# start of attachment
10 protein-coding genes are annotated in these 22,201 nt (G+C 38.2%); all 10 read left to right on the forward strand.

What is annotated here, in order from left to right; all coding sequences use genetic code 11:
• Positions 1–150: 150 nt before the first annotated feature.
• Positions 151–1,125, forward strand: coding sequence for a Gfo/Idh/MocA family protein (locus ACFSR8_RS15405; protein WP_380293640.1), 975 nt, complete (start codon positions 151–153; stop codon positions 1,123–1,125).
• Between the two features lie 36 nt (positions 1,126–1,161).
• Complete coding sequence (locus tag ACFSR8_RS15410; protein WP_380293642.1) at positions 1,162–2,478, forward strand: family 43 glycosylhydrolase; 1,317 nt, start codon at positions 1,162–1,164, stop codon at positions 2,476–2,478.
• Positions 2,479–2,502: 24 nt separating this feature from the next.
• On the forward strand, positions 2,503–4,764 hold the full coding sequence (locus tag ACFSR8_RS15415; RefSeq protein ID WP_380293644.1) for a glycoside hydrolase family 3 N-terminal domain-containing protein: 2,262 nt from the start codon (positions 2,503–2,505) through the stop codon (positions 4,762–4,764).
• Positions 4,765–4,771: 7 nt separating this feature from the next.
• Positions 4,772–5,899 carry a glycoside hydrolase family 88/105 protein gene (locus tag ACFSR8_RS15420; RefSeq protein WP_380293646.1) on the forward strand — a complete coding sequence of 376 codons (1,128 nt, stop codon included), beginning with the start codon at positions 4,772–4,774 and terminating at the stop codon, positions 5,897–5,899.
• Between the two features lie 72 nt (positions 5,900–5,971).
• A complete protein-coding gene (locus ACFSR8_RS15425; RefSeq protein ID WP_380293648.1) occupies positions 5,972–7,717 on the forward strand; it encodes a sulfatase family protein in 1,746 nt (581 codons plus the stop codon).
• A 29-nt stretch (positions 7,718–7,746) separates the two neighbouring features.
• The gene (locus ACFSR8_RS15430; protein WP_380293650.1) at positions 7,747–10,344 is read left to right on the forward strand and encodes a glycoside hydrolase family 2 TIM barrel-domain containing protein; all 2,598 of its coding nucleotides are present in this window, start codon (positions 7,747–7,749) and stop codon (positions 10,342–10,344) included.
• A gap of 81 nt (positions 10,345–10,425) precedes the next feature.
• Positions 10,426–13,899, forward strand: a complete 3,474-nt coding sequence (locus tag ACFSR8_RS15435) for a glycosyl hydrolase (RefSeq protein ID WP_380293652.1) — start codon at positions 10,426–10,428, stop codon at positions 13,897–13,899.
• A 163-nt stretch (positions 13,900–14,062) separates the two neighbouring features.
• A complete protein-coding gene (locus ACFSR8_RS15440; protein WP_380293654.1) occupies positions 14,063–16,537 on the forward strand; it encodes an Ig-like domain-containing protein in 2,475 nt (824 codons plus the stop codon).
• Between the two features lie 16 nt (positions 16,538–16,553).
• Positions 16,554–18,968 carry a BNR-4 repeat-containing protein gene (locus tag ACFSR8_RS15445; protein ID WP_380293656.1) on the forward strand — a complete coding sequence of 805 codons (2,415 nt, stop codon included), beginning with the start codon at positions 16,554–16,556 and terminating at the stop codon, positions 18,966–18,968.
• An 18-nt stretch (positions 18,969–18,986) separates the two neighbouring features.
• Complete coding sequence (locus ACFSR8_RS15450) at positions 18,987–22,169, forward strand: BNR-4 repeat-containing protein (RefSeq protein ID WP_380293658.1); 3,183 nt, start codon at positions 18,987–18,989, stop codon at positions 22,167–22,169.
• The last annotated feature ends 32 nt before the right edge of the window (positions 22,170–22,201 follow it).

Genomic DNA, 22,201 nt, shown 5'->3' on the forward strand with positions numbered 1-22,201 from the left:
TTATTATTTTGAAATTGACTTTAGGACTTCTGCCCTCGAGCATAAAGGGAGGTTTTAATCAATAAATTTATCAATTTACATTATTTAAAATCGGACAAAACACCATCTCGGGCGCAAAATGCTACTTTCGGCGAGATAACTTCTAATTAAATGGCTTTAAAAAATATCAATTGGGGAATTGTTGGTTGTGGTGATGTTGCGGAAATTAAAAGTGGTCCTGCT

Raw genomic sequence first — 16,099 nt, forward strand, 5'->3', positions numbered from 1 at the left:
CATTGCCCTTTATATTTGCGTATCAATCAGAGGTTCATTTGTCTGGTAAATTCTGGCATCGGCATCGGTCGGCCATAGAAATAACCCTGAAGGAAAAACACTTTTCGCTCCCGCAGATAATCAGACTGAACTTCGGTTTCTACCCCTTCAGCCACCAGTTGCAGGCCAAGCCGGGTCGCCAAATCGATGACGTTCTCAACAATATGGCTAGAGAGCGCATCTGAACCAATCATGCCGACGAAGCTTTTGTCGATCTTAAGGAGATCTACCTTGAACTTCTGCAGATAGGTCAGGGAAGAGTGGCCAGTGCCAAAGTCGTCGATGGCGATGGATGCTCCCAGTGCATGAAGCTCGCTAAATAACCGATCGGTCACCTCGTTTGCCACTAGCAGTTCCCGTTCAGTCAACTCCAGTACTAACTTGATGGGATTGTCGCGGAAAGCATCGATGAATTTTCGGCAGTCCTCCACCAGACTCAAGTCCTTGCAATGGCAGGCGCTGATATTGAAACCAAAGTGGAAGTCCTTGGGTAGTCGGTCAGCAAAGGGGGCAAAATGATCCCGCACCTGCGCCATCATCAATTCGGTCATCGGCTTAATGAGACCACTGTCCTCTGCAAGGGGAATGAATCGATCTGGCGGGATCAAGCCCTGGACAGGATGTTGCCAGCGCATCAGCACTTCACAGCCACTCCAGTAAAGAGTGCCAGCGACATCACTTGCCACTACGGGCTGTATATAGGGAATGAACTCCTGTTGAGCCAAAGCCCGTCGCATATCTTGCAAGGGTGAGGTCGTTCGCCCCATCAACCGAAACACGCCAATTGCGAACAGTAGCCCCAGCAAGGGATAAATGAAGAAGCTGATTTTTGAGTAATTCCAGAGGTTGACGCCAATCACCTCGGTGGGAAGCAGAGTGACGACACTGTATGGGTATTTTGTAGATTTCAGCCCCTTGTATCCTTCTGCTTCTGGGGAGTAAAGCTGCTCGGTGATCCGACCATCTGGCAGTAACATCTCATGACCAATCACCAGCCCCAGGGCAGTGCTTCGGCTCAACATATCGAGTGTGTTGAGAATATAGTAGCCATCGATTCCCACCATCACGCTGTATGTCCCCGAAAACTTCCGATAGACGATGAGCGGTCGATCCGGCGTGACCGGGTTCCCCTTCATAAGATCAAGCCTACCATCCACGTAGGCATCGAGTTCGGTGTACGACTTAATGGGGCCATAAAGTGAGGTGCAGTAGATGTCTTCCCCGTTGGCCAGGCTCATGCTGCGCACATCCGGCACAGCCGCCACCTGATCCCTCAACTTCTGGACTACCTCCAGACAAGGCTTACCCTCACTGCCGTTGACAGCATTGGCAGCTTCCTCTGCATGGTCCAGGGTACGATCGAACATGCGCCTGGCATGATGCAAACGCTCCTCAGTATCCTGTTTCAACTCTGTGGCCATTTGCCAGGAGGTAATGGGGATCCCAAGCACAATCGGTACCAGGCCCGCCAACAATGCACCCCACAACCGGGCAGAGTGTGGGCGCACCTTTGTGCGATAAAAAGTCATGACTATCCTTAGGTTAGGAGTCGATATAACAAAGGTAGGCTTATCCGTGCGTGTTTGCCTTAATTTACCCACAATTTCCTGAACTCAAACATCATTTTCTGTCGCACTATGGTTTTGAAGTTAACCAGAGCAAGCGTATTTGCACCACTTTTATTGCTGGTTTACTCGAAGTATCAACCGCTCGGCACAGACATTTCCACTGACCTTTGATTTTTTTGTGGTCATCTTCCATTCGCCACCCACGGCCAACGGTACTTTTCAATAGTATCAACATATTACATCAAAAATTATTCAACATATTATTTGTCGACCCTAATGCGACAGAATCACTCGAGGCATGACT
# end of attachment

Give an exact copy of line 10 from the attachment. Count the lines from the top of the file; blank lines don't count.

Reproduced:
• Positions 4,772–5,899 carry a glycoside hydrolase family 88/105 protein gene (locus tag ACFSR8_RS15420; RefSeq protein WP_380293646.1) on the forward strand — a complete coding sequence of 376 codons (1,128 nt, stop codon included), beginning with the start codon at positions 4,772–4,774 and terminating at the stop codon, positions 5,897–5,899.